Numerical Coincidences

A numerical coincidence is an equality or near-equality between different mathematical quantities which has no known theoretical explanation. Sometimes such equalities remain mysterious and intriguing, and sometimes theory advances to the point where they can be explained and are no longer regarded as surprising.

Cosine of 355 radians is almost exactly equal to -1. Is this a coincidence? Read on!

Simple Examples

A simple example is the near-equality between 2 cubed and 3 squared. It was long ago noticed that {2^3 = 8 \approx 9 = 3^2}. The Belgian mathematician Eugène Charles Catalan (1814–1894) conjectured in 1844 that this was the only case of consecutive powers differing by one, in fact, the only solution in natural numbers of the diophantine equation

\displaystyle m^p - n^q = 1

for m, n, p and q natural numbers with p and q greater than 1. The case {3^2 - 2^3 = 1} remained the only known coincidence of this kind. Catalan’s conjecture was proven in 2002 by Romanian mathematician Preda Mihailescu, so it has become Mihailescu’s theorem.

Approximations like this can be very useful. As an example, we note that {2^{10} = 1024 \approx 1000 = 10^3}. This is useful in estimating the size of high powers of 2:

\displaystyle 2^{100} = (2^{10})^{10} \approx (10^3)^{10} = 10^{30}

In elementary mechanics, it is often useful to recall that {\pi^2 \approx 10}. Also, that the acceleration due to gravity at the Earth’s surface is (in SI units) {g \approx \pi^2}, so that the period of a pendulum is {2 \pi\sqrt{\ell/g} \approx 2 \sqrt{\ell}} where {\ell} is the length of the pendulum. This gives a period of 2 seconds for a pendulum of length 1 metre.

Numerical Near Misses

There are a number of surprising quantities that are “almost integers”. One example is

\displaystyle e^\pi - \pi = 19.999\,099\,98\dots \approx 20 - 10^{-4}

There is no known reason why Gelfond’s constant {e^\pi} is so close to {\pi+20}.

Another example concerns the sine of an angle involving this year (2017):

\sin ( 2017 \times \sqrt[5]{2} ) = -0.999\,999\,999\,999\,999\,978\dots \approx -1 + 2.15 \times 10^{-17}

Another near miss involves powers of {e} and of {\pi} and is:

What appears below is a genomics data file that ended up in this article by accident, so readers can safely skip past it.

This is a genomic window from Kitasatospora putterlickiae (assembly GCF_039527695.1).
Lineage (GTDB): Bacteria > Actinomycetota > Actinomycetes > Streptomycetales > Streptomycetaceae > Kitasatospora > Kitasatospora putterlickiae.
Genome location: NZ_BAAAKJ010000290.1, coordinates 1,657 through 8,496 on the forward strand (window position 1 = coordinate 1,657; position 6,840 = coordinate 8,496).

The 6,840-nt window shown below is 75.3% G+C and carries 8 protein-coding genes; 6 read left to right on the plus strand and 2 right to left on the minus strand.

\displaystyle \pi^9 \approx 10\,e^8 \qquad\mbox{or specifically}\qquad 10 - \frac{\pi^9}{e^8} = 0.000\,161 \,2\dots

There are many other examples like this (see Mathworld, “Almost Integers”).

The powers of the golden number {\phi = (1+\sqrt{5})/2} approach integers rapidly as the power index increases. Thus

\displaystyle \begin{array}{rcl} \phi^{30} &=& 1\,860\,497.999\,999\,5\dots \\ \phi^{60} &=& 3\,461\,452\,808\,001.999\,999\,999\,999\,7\dots \\ \phi^{90} &=& 6\,440\,026\,026\,380\,244\,498.000\,000\,000\,00\dots \end{array}

This is not a coincidence, but is due to the fact that {\phi} is in a class of numbers known as Pisot-Vijayaraghavan or PV numbers. They have the property that their powers approach integer values at an exponential rate.

Rational approximations to {\pi} give almost integer values for some trigonometric quantities. For example, since {\pi\approx 22/7}, we find that {\cos(22) \approx \cos(7\pi) \approx -0.999961}. Using a higher continued fraction approximation {\pi\approx 355/113} we get closer to an integral value:

\displaystyle \cos(355) \approx -0.999\,999\,999\,545 \quad\mbox{or}\quad \cos(355) \approx - 1 + 4.543\times 10^{-10}

Ramanujan’s Number

One of the most remarkable close approximations is Ramanujan’s Number:

\displaystyle R = \exp(\pi\sqrt{163}) = 262\,537\,412\,640\,768\,743\,.\,999\,999\,999\,999\,250 \dots

This is amazingly close to a whole number, differing only in the 13th decimal place:

\displaystyle 1 - (R-[R]) \approx 7.5 \times 10^{-13}

This is not really a coincidence, but has a theoretical explanation. It is associated with the fact that 163 is a Heegner Number. Gauss found that for certain numbers {d} the integer ring {\mathbb{Z}[\sqrt{-d}]} of all complex numbers of the form {m + n\sqrt{-d}}, where m and n are integers, is a unique factorization domain. He conjectured that this happens only for the numbers

\displaystyle H = \{ 1, 2, 3, 7, 11, 19, 43, 67, 163 \}

This was proved by Kurt Heegner in 1952 and these numbers are now called Heegner numbers. The theory behind them provided understanding as to why {\exp(\pi\sqrt{d})} is almost integral for {d \in H}. So we have:

\displaystyle \begin{array}{rcl} \exp(\pi\sqrt{19}) &\approx& 12^3(3^2-1)^3 + 744 - 0.22\dots \\ \exp(\pi\sqrt{43}) &\approx& 12^3(9^2-1)^3 + 744 -0.000\,22\dots \\ \exp(\pi\sqrt{67}) &\approx& 12^3(21^2-1)^3 + 744 - 0.000\,001\,3\dots \\ \exp(\pi\sqrt{163}) &\approx& 12^3(231^2-1)^3 + 744 - 0.000\,000\,000\,000\,75\dots \end{array}


{\bullet} Mathworld. Almost Integers

{\bullet} Wikipedia article Heegner Numbers

{\bullet} Wikipedia article Pisot-Vijayaraghavan Number 

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